John McKinney is the author of 30 books about hiking, including “Hiking on the Edge: Dreams, Schemes, and 1600 Miles on the California Coastal Trail.”
Now our wildfires know no bounds.
Unlike hurricanes that are christened in alphabetical order, and decided upon in advance, fires are named for the places where they start — the Woolsey Fire and the Camp Fire, most recently — and are much closer to homes than ever before. Their flames sweep through natural spaces and leap from exurb to suburb and burst into neighborhoods, taking lives and incinerating homes. They burn with a ferocity and randomness that is horrifying for those in the fire’s path and gut-wrenching for the millions watching them broadcast in real time.
Friends and family end up on television, struggling to express their losses as well as their gratitude to first-responders, though they have lost everything but the clothes on their backs.
This year, the loss of lives and the destruction of the built environment are unprecedented. So, too, is the loss of the natural world, the place where I have spent so much time and, as a nature writer and chronicler of hiking trails, shared nature with as many people as I can. Nature has something to tell us. It’s time we listened.
Nature is my neighborhood. My communities are the coastal sage, the chaparral and the oak woodlands. I know the mountains, creeks and canyons by name.
Last year, as the Thomas Fire swept across the mountains behind my hometown of Santa Barbara, I saw one canyon after another devastated: Franklin Canyon, Romero Canyon, San Ysidro Canyon, Hot Springs Canyon, Cold Spring Canyon. Ash fell like snow from the sky; smoke penetrated our Red Cross-issued N95 masks. From my kitchen window, six blocks from downtown, I watched displaced, distressed wildlife. A wobbly-legged deer zigzagged down our street. A red-tailed hawk circled aimlessly for hours over our old bungalow.
Before fires ravaged these places, I celebrated their beauties: waterfalls, wildflowers and the sweet scent of the scrubby chaparral. After the fire was out, I returned to hike the blackened land to observe what was burned, what was spared and determine whether the trails were safe for my readers to travel.
This week’s fires burned more of the land I’ve come to know and love, blazing across Boney Peak, Malibu Creek and Arroyo Sequit. I watched these places burn on national TV. The nameless “brush” in the reporting of brush fires is actually a complex of drought-resistant beauties that include ceanothus, California buckwheat, manzanita, lemonade berry and hummingbird sage.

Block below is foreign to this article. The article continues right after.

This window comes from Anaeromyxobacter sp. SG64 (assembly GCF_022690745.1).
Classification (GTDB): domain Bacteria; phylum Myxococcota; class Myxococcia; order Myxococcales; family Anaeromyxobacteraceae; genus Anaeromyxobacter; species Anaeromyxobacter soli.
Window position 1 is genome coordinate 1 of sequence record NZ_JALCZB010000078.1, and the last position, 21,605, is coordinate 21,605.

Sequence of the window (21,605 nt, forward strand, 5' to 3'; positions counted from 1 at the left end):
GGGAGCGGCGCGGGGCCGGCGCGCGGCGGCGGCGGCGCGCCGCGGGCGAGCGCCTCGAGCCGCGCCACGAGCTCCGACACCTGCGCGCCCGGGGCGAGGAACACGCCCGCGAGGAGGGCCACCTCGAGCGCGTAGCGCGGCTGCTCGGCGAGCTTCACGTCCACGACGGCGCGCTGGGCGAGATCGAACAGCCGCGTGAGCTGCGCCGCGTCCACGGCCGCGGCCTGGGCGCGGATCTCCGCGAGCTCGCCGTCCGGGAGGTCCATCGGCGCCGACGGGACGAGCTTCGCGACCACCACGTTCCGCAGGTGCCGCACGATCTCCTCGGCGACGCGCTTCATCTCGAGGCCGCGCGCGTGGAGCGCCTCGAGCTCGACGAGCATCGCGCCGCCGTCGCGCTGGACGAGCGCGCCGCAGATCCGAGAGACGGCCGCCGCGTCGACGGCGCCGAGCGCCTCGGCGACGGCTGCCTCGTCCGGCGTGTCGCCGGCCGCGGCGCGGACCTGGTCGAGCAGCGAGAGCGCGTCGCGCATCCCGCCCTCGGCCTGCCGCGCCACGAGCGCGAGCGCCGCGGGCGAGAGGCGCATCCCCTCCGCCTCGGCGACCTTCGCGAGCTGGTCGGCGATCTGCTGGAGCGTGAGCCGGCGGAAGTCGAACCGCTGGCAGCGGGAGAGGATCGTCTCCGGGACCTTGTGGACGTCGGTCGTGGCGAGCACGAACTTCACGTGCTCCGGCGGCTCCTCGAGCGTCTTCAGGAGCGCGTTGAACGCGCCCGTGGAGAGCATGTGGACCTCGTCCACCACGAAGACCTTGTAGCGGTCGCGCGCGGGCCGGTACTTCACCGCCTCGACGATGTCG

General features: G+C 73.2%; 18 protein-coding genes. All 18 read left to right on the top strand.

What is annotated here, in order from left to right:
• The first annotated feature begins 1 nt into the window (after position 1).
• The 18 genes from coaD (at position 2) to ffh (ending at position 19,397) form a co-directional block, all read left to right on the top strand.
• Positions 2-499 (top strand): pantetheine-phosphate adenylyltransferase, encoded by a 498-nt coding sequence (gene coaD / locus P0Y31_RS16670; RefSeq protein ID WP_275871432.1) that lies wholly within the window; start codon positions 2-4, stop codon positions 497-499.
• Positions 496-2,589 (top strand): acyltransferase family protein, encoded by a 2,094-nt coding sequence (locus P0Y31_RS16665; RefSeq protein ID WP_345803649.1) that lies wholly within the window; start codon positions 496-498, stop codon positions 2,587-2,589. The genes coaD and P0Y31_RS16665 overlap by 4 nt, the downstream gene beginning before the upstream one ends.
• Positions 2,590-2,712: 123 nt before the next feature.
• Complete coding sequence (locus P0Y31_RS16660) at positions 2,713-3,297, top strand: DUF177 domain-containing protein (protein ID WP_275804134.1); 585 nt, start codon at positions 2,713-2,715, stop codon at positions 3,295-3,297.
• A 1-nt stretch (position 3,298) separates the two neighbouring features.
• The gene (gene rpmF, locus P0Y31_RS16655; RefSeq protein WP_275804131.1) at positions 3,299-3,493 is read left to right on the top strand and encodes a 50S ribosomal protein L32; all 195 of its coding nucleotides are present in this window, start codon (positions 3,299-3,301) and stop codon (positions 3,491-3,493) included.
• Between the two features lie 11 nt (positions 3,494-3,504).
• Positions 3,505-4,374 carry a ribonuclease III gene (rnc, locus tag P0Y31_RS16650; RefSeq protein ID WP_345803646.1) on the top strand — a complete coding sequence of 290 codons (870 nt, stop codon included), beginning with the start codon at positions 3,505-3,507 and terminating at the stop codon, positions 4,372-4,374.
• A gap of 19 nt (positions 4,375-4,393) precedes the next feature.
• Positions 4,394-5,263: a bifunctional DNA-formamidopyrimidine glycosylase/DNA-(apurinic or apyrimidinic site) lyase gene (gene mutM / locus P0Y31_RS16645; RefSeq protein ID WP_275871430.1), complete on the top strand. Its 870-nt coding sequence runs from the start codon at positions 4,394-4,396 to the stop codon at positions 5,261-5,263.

The chaparral is habitat for a multitude of creatures. What the videos of the fires in the Santa Monica Mountains (partly under the stewardship of the National Park Service) don’t show is the likely grim fate of the coyotes, rabbits and deer fleeing the flames. And the birds — the wrentit, the scrub jay, the sage sparrow — taking flight to . . . where exactly? And what about the California quail, the state bird, running for cover at a pace slower than that of the advancing fire?
Yes, fire is a natural part of this biome, but not at this scale, not in such frequency, and not in places where native species already struggle against so much encroachment. My forays into the natural world once began at remote trailheads, but now too often begin at parking lots and gateways at the ends of cul-de-sacs. The built world and the natural world are more closely intertwined than ever before. It is not just the isolated mansion that has been built at the edge of the city; whole communities have cropped up in what was once nature’s domain. What we used to call the “urban-rural interface” is now a fuzzy border. Nature may be easier to reach, but city life is harder to leave behind.
California’s chaparral has evolved to survive, even thrive, with fire. Humans have not. It is becoming increasingly apparent that nearly every resident in the state now lives in a fire zone. Climate change has altered fire behavior and, in response, we must consider altering our own behaviors. Certainly there should be serious reflection on the romantic notion of living in peaceful harmony next door to nature — without knowing much about it or believing it can be controlled to our liking.
We properly focus first and foremost on the human toll in this season of loss, but hard questions about how and where we live lie on our horizon. After the fires are extinguished, as our grieving hearts and the scorched land begin to heal, it will be time to reconnect with nature in a new way with appreciation for its wonders and respect for its immense power.